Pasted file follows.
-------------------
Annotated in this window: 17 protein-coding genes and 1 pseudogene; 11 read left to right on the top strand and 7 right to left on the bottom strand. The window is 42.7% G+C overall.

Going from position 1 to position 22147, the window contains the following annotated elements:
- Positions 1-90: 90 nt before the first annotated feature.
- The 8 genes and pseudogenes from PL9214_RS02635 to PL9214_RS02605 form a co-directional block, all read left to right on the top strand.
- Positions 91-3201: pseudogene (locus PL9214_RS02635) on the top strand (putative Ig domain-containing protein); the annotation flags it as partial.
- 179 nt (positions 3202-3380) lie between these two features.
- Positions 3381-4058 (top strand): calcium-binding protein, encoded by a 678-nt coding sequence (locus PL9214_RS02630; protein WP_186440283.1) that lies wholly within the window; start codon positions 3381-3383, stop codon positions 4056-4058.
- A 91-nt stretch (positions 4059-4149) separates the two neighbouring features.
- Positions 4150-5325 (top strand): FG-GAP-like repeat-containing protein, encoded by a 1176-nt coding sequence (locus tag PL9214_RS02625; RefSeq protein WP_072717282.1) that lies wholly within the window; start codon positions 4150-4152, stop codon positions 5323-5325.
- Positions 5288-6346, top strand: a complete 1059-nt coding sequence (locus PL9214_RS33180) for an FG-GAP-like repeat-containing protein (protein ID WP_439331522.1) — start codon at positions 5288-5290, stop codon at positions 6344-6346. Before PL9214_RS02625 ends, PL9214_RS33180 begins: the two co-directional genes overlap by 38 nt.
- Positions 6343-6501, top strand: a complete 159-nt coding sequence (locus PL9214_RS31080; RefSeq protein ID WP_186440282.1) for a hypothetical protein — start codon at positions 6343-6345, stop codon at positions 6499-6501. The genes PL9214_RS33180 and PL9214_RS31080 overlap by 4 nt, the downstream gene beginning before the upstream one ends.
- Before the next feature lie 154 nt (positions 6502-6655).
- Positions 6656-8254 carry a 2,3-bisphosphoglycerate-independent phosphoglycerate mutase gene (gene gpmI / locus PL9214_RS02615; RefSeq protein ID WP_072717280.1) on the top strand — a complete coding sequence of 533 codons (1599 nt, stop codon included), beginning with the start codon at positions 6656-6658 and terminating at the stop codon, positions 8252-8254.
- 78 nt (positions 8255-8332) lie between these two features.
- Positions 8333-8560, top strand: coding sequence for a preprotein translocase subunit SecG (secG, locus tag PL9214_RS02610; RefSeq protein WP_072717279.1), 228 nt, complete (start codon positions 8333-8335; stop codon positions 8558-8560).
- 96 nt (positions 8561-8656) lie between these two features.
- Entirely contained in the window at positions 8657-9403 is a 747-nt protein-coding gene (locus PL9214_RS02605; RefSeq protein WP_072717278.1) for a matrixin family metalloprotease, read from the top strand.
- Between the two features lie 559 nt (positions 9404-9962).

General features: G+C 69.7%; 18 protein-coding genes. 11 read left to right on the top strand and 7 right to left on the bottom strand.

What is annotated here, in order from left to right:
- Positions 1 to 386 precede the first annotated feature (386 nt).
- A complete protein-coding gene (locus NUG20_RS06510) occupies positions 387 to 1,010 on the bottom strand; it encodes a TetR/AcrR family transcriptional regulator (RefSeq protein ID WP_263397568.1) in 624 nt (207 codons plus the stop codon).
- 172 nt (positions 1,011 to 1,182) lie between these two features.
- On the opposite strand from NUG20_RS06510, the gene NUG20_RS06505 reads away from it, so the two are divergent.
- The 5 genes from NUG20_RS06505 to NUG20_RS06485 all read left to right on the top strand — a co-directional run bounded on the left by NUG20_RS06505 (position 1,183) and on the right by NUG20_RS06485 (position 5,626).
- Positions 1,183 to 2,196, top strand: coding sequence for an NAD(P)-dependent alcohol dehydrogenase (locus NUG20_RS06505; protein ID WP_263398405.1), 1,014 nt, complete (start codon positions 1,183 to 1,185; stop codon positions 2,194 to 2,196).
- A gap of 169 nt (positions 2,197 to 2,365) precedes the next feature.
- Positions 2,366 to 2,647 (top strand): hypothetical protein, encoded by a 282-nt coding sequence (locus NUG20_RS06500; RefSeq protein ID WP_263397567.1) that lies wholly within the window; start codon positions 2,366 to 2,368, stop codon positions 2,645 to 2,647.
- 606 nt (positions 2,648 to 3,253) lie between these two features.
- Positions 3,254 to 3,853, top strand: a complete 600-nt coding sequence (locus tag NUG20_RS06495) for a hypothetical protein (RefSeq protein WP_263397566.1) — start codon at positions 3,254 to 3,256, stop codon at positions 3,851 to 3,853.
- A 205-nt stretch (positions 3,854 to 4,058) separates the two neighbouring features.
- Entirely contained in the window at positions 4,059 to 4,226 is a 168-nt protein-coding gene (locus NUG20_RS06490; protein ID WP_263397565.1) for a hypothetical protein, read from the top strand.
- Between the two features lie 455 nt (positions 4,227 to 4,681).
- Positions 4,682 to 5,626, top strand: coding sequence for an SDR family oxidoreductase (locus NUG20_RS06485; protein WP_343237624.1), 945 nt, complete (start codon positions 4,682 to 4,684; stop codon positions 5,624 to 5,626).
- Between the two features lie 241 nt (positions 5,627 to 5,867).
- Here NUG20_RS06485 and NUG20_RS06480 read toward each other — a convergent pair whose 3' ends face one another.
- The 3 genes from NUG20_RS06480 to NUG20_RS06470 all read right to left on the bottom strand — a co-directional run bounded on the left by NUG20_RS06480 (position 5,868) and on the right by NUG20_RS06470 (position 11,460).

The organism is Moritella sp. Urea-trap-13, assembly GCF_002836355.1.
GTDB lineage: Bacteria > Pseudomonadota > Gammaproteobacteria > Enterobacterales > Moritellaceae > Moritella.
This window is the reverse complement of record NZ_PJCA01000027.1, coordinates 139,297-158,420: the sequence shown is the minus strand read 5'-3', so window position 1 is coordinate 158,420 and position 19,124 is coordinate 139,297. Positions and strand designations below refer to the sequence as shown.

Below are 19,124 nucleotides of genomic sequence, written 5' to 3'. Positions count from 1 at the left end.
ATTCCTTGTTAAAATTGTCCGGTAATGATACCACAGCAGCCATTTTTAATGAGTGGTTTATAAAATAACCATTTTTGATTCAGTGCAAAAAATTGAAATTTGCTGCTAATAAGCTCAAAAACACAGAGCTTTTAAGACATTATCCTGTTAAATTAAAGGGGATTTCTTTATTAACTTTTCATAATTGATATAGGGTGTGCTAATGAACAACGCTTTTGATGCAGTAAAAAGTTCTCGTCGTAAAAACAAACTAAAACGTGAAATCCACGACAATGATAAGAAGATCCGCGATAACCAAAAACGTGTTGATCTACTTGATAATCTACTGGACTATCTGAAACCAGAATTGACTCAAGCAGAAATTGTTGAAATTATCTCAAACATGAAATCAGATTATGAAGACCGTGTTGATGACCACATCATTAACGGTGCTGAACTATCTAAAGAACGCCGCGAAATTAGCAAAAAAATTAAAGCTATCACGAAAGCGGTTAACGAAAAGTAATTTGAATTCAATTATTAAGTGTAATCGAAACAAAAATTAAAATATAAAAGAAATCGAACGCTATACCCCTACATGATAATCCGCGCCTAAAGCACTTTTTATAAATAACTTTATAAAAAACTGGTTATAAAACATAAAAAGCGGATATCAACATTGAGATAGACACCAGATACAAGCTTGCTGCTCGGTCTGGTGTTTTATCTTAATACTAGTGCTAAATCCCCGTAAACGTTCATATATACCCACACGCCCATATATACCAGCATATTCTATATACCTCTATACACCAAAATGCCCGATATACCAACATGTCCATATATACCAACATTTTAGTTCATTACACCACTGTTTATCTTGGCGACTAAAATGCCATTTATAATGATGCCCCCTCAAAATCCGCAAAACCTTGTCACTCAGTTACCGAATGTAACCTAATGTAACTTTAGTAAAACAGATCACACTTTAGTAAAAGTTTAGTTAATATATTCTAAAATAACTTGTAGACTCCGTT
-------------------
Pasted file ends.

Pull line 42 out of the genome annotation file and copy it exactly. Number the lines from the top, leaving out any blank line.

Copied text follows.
ATTCCTTGTTAAAATTGTCCGGTAATGATACCACAGCAGCCATTTTTAATGAGTGGTTTATAAAATAACCATTTTTGATTCAGTGCAAAAAATTGAAATTTGCTGCTAATAAGCTCAAAAACACAGAGCTTTTAAGACATTATCCTGTTAAATTAAAGGGGATTTCTTTATTAACTTTTCATAATTGATATAGGGTGTGCTAATGAACAACGCTTTTGATGCAGTAAAAAGTTCTCGTCGTAAAAACAAACTAAAACGTGAAATCCACGACAATGATAAGAAGATCCGCGATAACCAAAAACGTGTTGATCTACTTGATAATCTACTGGACTATCTGAAACCAGAATTGACTCAAGCAGAAATTGTTGAAATTATCTCAAACATGAAATCAGATTATGAAGACCGTGTTGATGACCACATCATTAACGGTGCTGAACTATCTAAAGAACGCCGCGAAATTAGCAAAAAAATTAAAGCTATCACGAAAGCGGTTAACGAAAAGTAATTTGAATTCAATTATTAAGTGTAATCGAAACAAAAATTAAAATATAAAAGAAATCGAACGCTATACCCCTACATGATAATCCGCGCCTAAAGCACTTTTTATAAATAACTTTATAAAAAACTGGTTATAAAACATAAAAAGCGGATATCAACATTGAGATAGACACCAGATACAAGCTTGCTGCTCGGTCTGGTGTTTTATCTTAATACTAGTGCTAAATCCCCGTAAACGTTCATATATACCCACACGCCCATATATACCAGCATATTCTATATACCTCTATACACCAAAATGCCCGATATACCAACATGTCCATATATACCAACATTTTAGTTCATTACACCACTGTTTATCTTGGCGACTAAAATGCCATTTATAATGATGCCCCCTCAAAATCCGCAAAACCTTGTCACTCAGTTACCGAATGTAACCTAATGTAACTTTAGTAAAACAGATCACACTTTAGTAAAAGTTTAGTTAATATATTCTAAAATAACTTGTAGACTCCGTT